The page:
Not since 1996 has the FDA approved so many new medicines - 41 last year including four for AstraZeneca and three each for Biogen Idec, Eli Lilly and Merck & Co.
In Europe, the market for new drugs is similarly dynamic, with the European Medicines Agency approving 83 new medications in 2014. This number, which includes generic drugs, is up from 79 in 2013 and 57 in 2012.
As the below chart indicates, the number of new approvals is not an isolated peak but part of a trend, heralding the pharmaceutical industry’s emergence from the troubled 2005-2010 period, where approvals were consistently low.
Part of the reason for the current optimism is the quality of the products being approved. These include the PD-1 inhibitors Opdivo from BMS and Keytruda from Merck & Co - new kinds of cancer drug that use the body’s immune system to fight tumors.
While cancer remission rates have dropped, cure rates for infectious diseases such as hepatitis C have increased. AbbVie’s exciting new hep C treatment Viekira Pak is touted to achieve blockbuster status this year due to a pricing agreement with healthcare giant Express Scripts.
These encouraging R&D successes are connected with a suite of new, potentially transformative technologies currently being developed, such as biochips, gene editing, and synthetic biology. It’s hoped that the recent upswing in approvals is a sign that the pharma industry is entering a period of ‘hyper-innovation’ supporting strong clinical and economic results.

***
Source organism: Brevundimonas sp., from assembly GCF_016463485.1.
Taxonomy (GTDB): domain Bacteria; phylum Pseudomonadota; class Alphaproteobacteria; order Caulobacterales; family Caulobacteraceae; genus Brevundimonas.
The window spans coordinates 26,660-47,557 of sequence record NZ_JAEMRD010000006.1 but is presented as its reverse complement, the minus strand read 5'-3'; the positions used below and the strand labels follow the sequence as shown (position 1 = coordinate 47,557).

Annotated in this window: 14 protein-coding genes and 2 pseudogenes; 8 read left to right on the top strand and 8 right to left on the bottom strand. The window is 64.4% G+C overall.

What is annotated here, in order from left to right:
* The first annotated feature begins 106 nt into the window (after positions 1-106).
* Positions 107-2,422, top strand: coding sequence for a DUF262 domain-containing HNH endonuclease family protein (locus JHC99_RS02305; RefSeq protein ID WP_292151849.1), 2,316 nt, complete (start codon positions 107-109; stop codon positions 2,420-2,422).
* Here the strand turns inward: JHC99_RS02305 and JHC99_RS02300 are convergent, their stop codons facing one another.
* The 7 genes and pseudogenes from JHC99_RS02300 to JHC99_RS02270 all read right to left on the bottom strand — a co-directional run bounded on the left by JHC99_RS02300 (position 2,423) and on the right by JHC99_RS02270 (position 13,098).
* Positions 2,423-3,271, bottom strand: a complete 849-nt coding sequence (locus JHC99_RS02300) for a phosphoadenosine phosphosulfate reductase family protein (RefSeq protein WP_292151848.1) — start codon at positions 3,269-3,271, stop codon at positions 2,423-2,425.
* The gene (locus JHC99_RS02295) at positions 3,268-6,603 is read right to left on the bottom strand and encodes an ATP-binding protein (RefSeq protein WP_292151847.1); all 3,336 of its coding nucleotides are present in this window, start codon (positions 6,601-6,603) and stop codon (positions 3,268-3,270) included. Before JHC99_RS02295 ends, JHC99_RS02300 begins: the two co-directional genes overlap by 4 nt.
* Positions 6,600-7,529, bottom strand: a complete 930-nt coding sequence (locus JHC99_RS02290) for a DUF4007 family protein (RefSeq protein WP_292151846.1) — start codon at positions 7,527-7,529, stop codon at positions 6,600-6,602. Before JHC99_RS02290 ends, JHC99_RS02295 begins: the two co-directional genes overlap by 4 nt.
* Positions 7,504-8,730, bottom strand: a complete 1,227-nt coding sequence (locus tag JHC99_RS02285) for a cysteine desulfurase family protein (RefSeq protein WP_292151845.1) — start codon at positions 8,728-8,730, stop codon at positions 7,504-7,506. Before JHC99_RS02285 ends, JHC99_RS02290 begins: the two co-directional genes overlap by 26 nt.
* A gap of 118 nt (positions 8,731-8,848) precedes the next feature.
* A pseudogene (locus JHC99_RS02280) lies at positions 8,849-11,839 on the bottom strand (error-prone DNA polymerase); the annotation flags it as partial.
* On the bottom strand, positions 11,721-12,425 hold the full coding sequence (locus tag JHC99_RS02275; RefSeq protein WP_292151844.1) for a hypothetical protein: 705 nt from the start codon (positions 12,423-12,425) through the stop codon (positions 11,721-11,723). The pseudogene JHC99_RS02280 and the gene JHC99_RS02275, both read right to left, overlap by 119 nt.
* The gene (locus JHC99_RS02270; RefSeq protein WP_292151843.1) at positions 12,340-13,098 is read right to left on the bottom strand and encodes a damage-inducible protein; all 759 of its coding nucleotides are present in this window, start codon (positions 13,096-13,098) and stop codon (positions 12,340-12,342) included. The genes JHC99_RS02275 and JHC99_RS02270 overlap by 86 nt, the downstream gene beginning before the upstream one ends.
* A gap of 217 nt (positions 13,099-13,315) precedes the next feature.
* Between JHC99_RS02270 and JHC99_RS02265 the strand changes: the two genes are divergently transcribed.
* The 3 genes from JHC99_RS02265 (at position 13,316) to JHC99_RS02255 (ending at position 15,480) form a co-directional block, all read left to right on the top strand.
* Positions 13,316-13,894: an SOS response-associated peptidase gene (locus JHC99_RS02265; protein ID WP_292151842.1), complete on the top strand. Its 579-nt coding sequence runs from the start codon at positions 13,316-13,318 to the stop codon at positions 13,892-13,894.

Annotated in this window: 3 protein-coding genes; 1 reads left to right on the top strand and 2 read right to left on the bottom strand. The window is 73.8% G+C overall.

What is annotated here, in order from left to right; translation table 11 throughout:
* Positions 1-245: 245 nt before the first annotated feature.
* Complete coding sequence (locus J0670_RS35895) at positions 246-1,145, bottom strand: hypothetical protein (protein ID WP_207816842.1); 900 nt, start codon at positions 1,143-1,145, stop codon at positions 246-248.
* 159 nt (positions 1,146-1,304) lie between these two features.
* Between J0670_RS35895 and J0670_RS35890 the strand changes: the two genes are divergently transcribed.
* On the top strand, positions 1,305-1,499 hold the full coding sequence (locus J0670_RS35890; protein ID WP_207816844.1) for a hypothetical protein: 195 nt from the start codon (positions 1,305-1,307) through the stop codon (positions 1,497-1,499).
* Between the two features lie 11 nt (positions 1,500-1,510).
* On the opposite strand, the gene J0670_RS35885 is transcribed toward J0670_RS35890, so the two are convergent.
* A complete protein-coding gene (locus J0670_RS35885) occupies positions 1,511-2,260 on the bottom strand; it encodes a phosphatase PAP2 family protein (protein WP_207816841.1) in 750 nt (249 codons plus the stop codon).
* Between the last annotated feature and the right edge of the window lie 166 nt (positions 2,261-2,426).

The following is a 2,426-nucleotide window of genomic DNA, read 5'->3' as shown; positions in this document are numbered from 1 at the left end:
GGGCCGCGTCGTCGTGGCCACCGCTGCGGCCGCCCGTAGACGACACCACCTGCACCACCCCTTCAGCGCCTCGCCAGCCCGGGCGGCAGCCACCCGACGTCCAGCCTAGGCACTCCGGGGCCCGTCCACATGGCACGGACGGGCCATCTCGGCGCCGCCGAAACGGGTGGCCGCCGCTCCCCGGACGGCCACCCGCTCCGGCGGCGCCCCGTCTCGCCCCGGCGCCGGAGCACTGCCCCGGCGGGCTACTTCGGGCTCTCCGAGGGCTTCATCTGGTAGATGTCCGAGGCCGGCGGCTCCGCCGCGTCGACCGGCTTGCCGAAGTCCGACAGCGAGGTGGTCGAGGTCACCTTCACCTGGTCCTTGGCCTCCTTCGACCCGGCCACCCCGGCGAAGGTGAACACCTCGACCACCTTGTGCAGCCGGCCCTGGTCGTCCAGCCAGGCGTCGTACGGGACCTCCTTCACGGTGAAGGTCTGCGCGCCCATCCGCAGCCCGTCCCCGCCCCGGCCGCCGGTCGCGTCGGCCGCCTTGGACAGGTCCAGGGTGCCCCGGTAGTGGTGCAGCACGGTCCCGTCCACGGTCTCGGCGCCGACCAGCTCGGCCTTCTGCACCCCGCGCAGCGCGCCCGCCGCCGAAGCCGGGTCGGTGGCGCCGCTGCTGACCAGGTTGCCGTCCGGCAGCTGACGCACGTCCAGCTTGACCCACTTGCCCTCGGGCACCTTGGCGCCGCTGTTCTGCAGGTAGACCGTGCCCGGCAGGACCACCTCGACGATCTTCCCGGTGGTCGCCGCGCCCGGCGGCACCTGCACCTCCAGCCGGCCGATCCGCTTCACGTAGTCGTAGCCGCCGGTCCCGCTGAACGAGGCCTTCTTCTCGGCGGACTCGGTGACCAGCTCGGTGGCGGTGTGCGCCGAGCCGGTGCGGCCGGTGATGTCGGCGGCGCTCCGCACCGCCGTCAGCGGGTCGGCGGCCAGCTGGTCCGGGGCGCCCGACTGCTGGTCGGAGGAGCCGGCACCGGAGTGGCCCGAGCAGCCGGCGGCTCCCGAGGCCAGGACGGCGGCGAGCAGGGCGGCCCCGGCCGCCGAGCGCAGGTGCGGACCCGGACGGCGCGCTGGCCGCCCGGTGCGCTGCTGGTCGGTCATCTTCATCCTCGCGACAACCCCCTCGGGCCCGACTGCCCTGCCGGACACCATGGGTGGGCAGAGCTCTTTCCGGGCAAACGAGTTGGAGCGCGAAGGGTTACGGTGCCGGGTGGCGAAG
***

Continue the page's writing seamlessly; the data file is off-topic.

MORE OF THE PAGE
Market access and marketing
On the market access side, it’s worth noting that 15 of the approvals were treatments for rare diseases, in line with estimates that the current 3.5% of the market held by orphan drugs will increase to 4.5% by 2016.
While enhanced marketing rights and other government incentives can create a positive access environment for orphan drugs, research has shown that they tend to have more coverage restrictions than non-orphan drugs. Researchers from Tufts also noted that:
“Payer sensitivity to the cost of orphan drugs is rising, particularly in light of recent launches of high-cost products. As a result, orphan drugs are increasingly subject to formulary restrictions.”
The increase in approvals will change the pharma marketing landscape in coming years. While more, and more effective therapies are clearly good for the industry, marketers face a more competitive environment that will put pressure on prices. As one commentator observed:
“In the last 15 years, even marginal drugs…could command strong prices since there were few options…intensifying competition could foster heavy discounting”
In particular, the launch of new treatments for cholesterol, diabetes, hepatitis C, hemophilia, blood cancer, psoriasis, melanoma and obesity will make these markets more congested. The challenge for brand and marketing managers in these therapeutic areas will be finding innovative ways to engage with customers and differentiate their products from the rest.